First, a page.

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Q:  Marsha, my wife and I are looking to purchase our first home together. At our Realtor’s direction, we went to a lender for loan pre-approval. We were shocked to learn that in addition to our down payment, we will have to pay “closing costs.” Can you explain what these additional costs are?

A:  I can understand the sticker shock. Closing costs are an expense you have to factor in when buying a house. There are legitimate costs that sellers and buyers can expect to pay at the close of a real estate transaction. And there are costs that just seem to be there for no reason. A real estate transaction involves a great deal of money exchanging hands. It’s no surprise that many hands are held out and some of these hands get grabby-grabby.

The buyer’s closing costs are divided into recurring costs and nonrecurring costs. A recurring closing cost will not only be paid at closing but will recur throughout your home ownership. This would include property taxes, insurance, homeowner’s association dues, and possibly private mortgage insurance (PMI), if the lender requires it. 

The costs buyers need to inspect and question are the nonrecurring closing costs. For the majority of us, purchasing a home is a rare occurrence, perhaps taking place once or twice in a lifetime. Lots of disclosures, paperwork, and unfamiliar vocabulary adds to the confusion. The buyers can begin to feel as if they’re constantly being asked to sign here and hurry up. 

Examples of buyer’s closing costs include lender title insurance, credit report fees, escrow fees, recording fees, and homeowner’s association transfer fees (if a condo). Besides title and escrow fees, the majority of closing costs are loan related, such as underwriting fees, application fees, mortgage rate lock, loan processing fee, and a loan broker rebate. You may choose to pay points which will lower your mortgage interest rate. It’s these mortgage fees and costs that can get out of hand and seem like junk fees. Do not be embarrassed or afraid to challenge charges. Make sure your real estate agent, as well as your lender, behaves as your advocates and explain all charges to you. Ask to have unwarranted charges removed.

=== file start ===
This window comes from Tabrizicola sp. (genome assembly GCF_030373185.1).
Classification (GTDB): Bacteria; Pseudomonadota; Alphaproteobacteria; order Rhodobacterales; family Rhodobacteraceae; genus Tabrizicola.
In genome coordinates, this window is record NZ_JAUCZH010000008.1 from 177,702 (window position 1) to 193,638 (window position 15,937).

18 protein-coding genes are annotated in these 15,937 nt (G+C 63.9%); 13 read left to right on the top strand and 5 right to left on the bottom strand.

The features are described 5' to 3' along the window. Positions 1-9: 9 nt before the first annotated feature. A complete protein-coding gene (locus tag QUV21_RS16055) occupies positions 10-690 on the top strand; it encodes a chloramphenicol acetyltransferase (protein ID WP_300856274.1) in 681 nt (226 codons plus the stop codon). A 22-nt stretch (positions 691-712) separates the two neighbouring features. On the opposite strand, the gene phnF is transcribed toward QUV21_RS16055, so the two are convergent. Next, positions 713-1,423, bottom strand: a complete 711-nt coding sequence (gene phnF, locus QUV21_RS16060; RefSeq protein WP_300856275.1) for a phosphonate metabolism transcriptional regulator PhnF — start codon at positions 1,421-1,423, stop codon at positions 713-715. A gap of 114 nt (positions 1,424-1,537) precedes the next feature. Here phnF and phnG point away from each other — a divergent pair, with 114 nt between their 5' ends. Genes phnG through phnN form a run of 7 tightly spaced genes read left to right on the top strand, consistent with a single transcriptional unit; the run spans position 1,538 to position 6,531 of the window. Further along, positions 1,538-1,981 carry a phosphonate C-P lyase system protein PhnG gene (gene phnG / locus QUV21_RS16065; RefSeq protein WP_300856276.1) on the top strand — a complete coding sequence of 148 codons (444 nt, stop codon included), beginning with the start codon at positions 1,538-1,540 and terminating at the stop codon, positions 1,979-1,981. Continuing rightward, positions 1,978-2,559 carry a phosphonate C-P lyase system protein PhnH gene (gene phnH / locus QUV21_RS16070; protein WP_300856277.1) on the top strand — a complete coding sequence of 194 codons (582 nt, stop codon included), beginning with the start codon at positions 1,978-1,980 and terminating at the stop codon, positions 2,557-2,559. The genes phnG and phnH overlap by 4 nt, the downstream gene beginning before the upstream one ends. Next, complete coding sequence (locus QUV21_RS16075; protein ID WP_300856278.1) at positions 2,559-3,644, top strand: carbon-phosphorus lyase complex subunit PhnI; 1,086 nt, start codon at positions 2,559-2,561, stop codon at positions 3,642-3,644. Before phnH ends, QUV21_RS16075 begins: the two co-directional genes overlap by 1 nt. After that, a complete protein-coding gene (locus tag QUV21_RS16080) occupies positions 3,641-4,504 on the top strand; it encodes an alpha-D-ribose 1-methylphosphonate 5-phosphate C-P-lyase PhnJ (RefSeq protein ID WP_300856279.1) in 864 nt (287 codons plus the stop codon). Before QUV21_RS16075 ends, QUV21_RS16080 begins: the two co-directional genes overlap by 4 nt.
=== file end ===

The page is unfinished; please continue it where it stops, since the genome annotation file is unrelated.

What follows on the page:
Our government has been aware of the consumer’s vulnerability to excessive loan charges for decades. The Truth in Lending Act (TILA) was enacted in 1968. In 1974, the Real Estate Settlement Procedures Act (RESPA) was enacted. These protections have been adjusted and improved ever since to inform and protect consumers. A game-changing disclosure act went into effect in 2015. This one is called TRID. It’s an acronym of acronyms: TRID stands for TILA/RESPA Integrated Disclosure act. Borrowers are required to receive a loan estimate (LE) at the beginning of the process and a closing disclosure (CD) that states all costs before the loan closes and the property is transferred.

It is crucial that buyers and sellers question and attempt to understand these disclosures. Closing costs will never go away. Ben Franklin said, “Nothing is certain, except death and taxes.” In today’s world, he would have added “and closing costs.”

Marsha Gray, DRE #012102130, NMLS#1982164, has been a real estate broker in Santa Barbara for more than 20 years. She works at Allyn & Associates, real estate services and lending. To read more Q&A articles, visit She will research and answer all questions submitted. Contact Marsha at (805) 252-7093 or


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